Don Henley Sues Clothing Retailer Over Its Use Of Common English Words
from the a-sad,-strange-little-man dept
Don Henley, poster boy for IP reform and former member of some band from the 70’s, is back in the legal news again thanks to his tireless, misguided efforts to “protect” he and his former band’s creations from the “harmful” actions of others.
For being such a die-hard defender of intellectual property rights, Henley sure doesn’t seem to have much of a grasp on the underlying laws and concepts. This is a guy who thinks the world would be a better place if the DMCA were rewritten to hold third party platforms and services responsible for the infringing acts of their users.
This is also a guy who hates having his music covered by others — so much so that he and a bunch of his peers (pretty much literally: the group included Steven Tyler, Joe Walsh and Sting) signed off on a letter opposing the creation of a compulsory license for remixes. Henley doesn’t want anyone covering his tunes, but he can’t do much about it, thanks to compulsory licensing. Now he’s fighting to prevent anyone from remixing his work without his permission. (Which, of course, won’t be granted. He doesn’t even allow the licensing of his creaky 40+-year-old classic rock standards in his catalog.)
Knowing that, it comes as no surprise that Henley would sue a retailer for having the audacity to use a play on words in its advertising that indirectly calls to mind a radio hit from his old band, whose name I certainly won’t be mentioning. This is the ad that triggered Don Henley’s lawsuit:
Marie-Andree Weiss runs down all of the details of Henley’s claims against the t-shirt maker and they are several. First, there’s the trademark infringement claim, because Don Henley has trademarked his own name, but only specifically for studio recordings and live music. So, in this case, Henley can’t argue that it violates his specific trademark. Instead, he’ll likely try the ever-popular “consumer confusion” angle.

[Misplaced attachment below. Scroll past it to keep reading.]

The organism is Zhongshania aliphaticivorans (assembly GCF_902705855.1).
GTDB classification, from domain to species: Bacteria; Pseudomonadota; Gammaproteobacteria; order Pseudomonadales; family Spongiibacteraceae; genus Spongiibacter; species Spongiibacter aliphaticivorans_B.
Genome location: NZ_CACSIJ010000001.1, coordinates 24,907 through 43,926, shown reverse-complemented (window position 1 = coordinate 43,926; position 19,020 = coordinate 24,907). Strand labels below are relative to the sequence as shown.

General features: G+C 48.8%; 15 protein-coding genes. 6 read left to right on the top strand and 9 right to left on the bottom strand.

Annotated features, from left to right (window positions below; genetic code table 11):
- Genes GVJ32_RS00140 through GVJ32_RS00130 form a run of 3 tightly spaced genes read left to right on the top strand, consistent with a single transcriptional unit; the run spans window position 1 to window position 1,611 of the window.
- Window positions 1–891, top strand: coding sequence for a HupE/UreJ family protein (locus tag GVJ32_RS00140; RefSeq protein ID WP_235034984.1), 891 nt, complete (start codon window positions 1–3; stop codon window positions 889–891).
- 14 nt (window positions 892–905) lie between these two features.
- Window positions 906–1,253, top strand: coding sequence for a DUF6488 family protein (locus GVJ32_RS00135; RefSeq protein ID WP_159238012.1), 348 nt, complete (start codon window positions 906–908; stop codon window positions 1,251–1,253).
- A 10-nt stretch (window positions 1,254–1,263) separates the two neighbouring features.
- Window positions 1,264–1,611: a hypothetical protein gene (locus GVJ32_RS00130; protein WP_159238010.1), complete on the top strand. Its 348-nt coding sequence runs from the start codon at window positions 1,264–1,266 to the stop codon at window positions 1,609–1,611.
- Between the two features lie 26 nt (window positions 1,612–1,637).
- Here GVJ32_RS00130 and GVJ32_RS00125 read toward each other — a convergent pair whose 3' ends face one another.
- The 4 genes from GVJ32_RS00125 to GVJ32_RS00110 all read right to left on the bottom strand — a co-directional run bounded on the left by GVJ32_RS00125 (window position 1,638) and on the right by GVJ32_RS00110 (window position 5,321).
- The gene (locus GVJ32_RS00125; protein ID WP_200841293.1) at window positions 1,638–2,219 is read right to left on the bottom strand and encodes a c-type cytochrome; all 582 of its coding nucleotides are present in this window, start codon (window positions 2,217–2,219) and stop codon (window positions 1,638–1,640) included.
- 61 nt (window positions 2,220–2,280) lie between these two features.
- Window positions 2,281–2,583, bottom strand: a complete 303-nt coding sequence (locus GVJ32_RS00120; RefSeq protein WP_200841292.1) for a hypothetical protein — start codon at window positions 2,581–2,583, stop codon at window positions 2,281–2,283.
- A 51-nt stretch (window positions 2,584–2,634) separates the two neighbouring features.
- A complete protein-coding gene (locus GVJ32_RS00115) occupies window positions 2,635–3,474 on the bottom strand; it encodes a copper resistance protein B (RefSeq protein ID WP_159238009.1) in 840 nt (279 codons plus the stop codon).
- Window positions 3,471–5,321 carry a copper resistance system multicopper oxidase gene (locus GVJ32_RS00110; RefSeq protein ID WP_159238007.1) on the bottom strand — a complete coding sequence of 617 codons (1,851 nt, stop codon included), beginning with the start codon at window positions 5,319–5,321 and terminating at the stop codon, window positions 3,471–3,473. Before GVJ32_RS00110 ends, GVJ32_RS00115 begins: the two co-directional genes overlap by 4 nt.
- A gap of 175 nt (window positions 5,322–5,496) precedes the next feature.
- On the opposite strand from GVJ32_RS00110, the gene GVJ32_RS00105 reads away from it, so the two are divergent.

He will probably concentrate his efforts on the similarity of the marks and the intent of Defendant when selecting the mark factors. The ad coupled Plaintiff’s name with the name of one of the many hit songs of his band. The “Take it Easy” song may appeal to customers shopping at a company which provides a “No Bull Guarantee” on its e-commerce site, or may just restate the company’s customer service philosophy.
In which case, Weiss suggests the defendant take the fair use route or argue that the alleged mark wasn’t used at all, what with “to don” meaning to wear something and ‘henley” being a generic name for a style of shirt.
Henley is also claiming false advertising and — because this suit was filed in California — violations of his right to publicity. In both cases, the simplest defense may be to point out that common English words were used, neither of which violate registered marks of Henley’s publicity rights. There’s also ample room for a First Amendment debate in each of these defenses.
Unfortunately, as Weiss points out, Henley has previously taken a clothing retailer to court over something similarly ridiculous… and won.
This is not the first time that Plaintiff has filed a trade mark infringement, false advertising and right of publicity suit against a retailer over the use of a Henley shirt, as Plaintiff filed a similar suit in Texas in 1999, Henley v. Dillard Department Stores.
In that case, the ad featured a Henley shirt and “a photograph of a man wearing a henley shirt with the words, “This is Don” in large print, beside the picture, and an arrow pointing toward the man’s head from the words. Underneath the words is the statement, “This is Don’s henley” in the same size print, with a second arrow pointing to the shirt” adding further that “Sometimes Don tucks it in; other times he wears it loose—it looks great either way. Don loves his henley; you will too.”
If Henley wins this suit, it won’t make him any richer. He claims any winnings will be donated to charity. I suppose some might view this as honorable and decent, but it seems like the world would be a better place if certain rights holders didn’t view it as a God-given mission to protect their marks and their recorded antiquities from anyone and everyone.
Weiss’ post goes further into the legal weeds if you’re interested in sussing out the merits of each claim. If not, just know this: Don Henley is suing a company for using English words he thinks he owns, no matter what the context. Even if it was a barely-shaded shout out to his old hit, so what? The potential harm here was nil, but thanks to the court system, will now only be limited to Don Henley’s overactive imagination.